A WIGAN bridegroom is in legal deadlock with tour operators – two years after spending his wedding day on a hospital drip.
Holiday firm Thomson has rejected a compensation bid from Chris Ward, after he and bride Kerry’s overseas nuptials were wrecked by alleged food poisioning. This, despite the firm having settled with some of their guests who were also struck down.
The groom and other friends and family who fell ill, but have had their applications for financial redress turned down, will now have to appeal through the courts. The Wards flew to the Dominican Republic with Thomson in March 2010 for what was supposed to be the happiest holiday of their lives. But romance turned to disaster when 25 of the 26-strong wedding party fell ill, forcing the couple to postpone their big day.
Mr Ward, now 33, spent a lengthy period in hospital due to his illness, while others could barely move, such was their pain. Two years on, and 15 of those affected have still not received compensation – including the groom – with Thomson refusing to accept liability.
Lawyers representing the complainants have criticised the tactics adopted by the firm, after being forced to issue court proceedings following the outbreak at the five-star Riu Bachata hotel.
The holidaymakers whose cases have not been settled now face having to appeal through the courts.
Law firm Irwin Mitchell, for the guests, says the resort has a history of illness problems among guests.
The wedding group were staying for two weeks, but their celebrations were ruined when guests suffered extreme gastric illness, including symptoms such as diarrhoea, vomiting, stomach cramps and lethargy. Some were so ill they visited their GPs on their return, with one suffering from a severe stomach infection caused by exposure to shigella bacteria – a serious bacterial infection often related to poor food hygiene.
From just the second day of their holiday, both Mr Ward and his 27-year-old wife-to-be, from Springfield, suffered from severe diarrhoea, sickness, stomach cramps, abdominal pain, lethargy and lost weight throughout their trip.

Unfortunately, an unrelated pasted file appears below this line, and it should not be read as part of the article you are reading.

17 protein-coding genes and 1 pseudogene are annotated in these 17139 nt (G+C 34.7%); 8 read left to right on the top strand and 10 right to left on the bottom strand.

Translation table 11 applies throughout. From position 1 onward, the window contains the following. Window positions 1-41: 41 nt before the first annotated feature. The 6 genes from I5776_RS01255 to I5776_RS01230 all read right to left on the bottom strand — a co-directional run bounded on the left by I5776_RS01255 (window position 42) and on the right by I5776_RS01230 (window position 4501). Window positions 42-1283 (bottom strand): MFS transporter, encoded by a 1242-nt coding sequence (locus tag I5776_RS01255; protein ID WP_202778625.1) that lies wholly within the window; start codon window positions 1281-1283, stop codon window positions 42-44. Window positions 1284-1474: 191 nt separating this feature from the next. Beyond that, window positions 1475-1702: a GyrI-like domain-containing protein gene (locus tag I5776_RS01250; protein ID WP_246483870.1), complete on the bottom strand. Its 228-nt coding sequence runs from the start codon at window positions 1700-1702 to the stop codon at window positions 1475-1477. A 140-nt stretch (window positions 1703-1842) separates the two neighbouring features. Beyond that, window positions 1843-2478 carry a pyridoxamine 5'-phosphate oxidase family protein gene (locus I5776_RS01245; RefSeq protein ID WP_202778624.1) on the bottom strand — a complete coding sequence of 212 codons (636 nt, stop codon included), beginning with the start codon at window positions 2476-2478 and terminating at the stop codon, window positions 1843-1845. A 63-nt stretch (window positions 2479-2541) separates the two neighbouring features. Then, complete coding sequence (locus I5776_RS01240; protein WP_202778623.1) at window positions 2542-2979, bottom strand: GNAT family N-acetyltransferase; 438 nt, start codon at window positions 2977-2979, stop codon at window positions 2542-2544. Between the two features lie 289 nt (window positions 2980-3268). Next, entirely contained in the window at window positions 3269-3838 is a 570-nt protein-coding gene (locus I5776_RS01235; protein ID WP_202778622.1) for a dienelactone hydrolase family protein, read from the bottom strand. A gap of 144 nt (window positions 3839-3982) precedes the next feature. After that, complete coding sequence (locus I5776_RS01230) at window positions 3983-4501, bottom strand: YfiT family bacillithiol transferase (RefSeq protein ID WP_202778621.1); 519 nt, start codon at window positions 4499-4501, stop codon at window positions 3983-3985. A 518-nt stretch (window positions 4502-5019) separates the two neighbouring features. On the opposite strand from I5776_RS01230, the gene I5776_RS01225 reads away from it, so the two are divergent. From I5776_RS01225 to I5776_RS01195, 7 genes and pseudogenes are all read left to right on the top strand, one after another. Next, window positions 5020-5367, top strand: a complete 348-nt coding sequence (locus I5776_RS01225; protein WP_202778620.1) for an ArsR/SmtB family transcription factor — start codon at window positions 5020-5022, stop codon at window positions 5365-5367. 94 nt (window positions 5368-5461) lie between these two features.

Mr Ward said: “What should have been the holiday of our dreams, turned into an absolute nightmare. We had to delay our wedding for days because I was in hospital.
“I had lost so much weight that my suit looked like it was falling off me.
“There were so many signs of how it could have been caused. We would see chefs just microwaving food that need to be oven-cooked.
“There was one instance where there was a chef in the toilet who just left without washing his hands.
“I can’t believe some of our party have had their cases settled while others haven’t.”
After being hospitalised for three days on a drip, antibiotics and other painkillers, Mr Ward eventually walked up the aisle.
Mrs Ward added: “On the day of the wedding, my dad saw men in full protective clothing and masks fumigating our hotel room, but we hadn’t been told anything about this.
“The tour reps didn’t care either, Thomson’s attitude was very blasé and they did not seem to care.
“It was just embarrassing for us that our wedding guests had to point out dead flies in the food and on serving spoons to staff.”
In total, Irwin Mitchell were asked to settle for 39 guests, including another partes at the hotel; 19 of which remain open.
Suki Chhokar, a travel law specialist at Irwin Mitchell, representing the group, said: “What happened at the Riu Bachata is totally unacceptable.
“Serious illness not only ruined the holiday for 39 guests, it ruined wedding celebrations and has caused significant illness which is still affecting people now. Sadly this is not an isolated incident.
“While the tour operator has settled the claims of some of the guests, Thomson is refusing to take responsibility for the illness of 19 guests, 10 of whom are still suffering symptoms two years on. Given that liability remains in dispute we now have no choice but to issue court proceedings.”
Thomson was asked for a comment, but had not supplied one at the time of going to press.